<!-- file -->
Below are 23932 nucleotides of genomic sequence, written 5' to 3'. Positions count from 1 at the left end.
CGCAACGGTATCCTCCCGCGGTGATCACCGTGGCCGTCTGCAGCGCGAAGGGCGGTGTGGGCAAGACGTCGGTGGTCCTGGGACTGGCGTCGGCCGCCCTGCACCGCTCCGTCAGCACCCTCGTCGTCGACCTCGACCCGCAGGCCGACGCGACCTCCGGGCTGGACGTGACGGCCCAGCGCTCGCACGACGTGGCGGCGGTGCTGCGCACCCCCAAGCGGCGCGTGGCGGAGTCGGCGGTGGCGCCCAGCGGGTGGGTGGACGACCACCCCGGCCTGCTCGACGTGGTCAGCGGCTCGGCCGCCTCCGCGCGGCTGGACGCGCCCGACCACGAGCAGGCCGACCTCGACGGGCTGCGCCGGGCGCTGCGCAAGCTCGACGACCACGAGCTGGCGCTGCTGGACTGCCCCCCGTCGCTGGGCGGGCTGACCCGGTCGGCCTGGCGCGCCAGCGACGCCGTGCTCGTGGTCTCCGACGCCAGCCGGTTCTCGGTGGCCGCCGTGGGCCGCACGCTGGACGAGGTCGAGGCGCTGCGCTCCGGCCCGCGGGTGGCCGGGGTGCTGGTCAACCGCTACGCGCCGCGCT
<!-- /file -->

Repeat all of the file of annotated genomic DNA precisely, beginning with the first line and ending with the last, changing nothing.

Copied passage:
Below are 23932 nucleotides of genomic sequence, written 5' to 3'. Positions count from 1 at the left end.
CGCAACGGTATCCTCCCGCGGTGATCACCGTGGCCGTCTGCAGCGCGAAGGGCGGTGTGGGCAAGACGTCGGTGGTCCTGGGACTGGCGTCGGCCGCCCTGCACCGCTCCGTCAGCACCCTCGTCGTCGACCTCGACCCGCAGGCCGACGCGACCTCCGGGCTGGACGTGACGGCCCAGCGCTCGCACGACGTGGCGGCGGTGCTGCGCACCCCCAAGCGGCGCGTGGCGGAGTCGGCGGTGGCGCCCAGCGGGTGGGTGGACGACCACCCCGGCCTGCTCGACGTGGTCAGCGGCTCGGCCGCCTCCGCGCGGCTGGACGCGCCCGACCACGAGCAGGCCGACCTCGACGGGCTGCGCCGGGCGCTGCGCAAGCTCGACGACCACGAGCTGGCGCTGCTGGACTGCCCCCCGTCGCTGGGCGGGCTGACCCGGTCGGCCTGGCGCGCCAGCGACGCCGTGCTCGTGGTCTCCGACGCCAGCCGGTTCTCGGTGGCCGCCGTGGGCCGCACGCTGGACGAGGTCGAGGCGCTGCGCTCCGGCCCGCGGGTGGCCGGGGTGCTGGTCAACCGCTACGCGCCGCGCT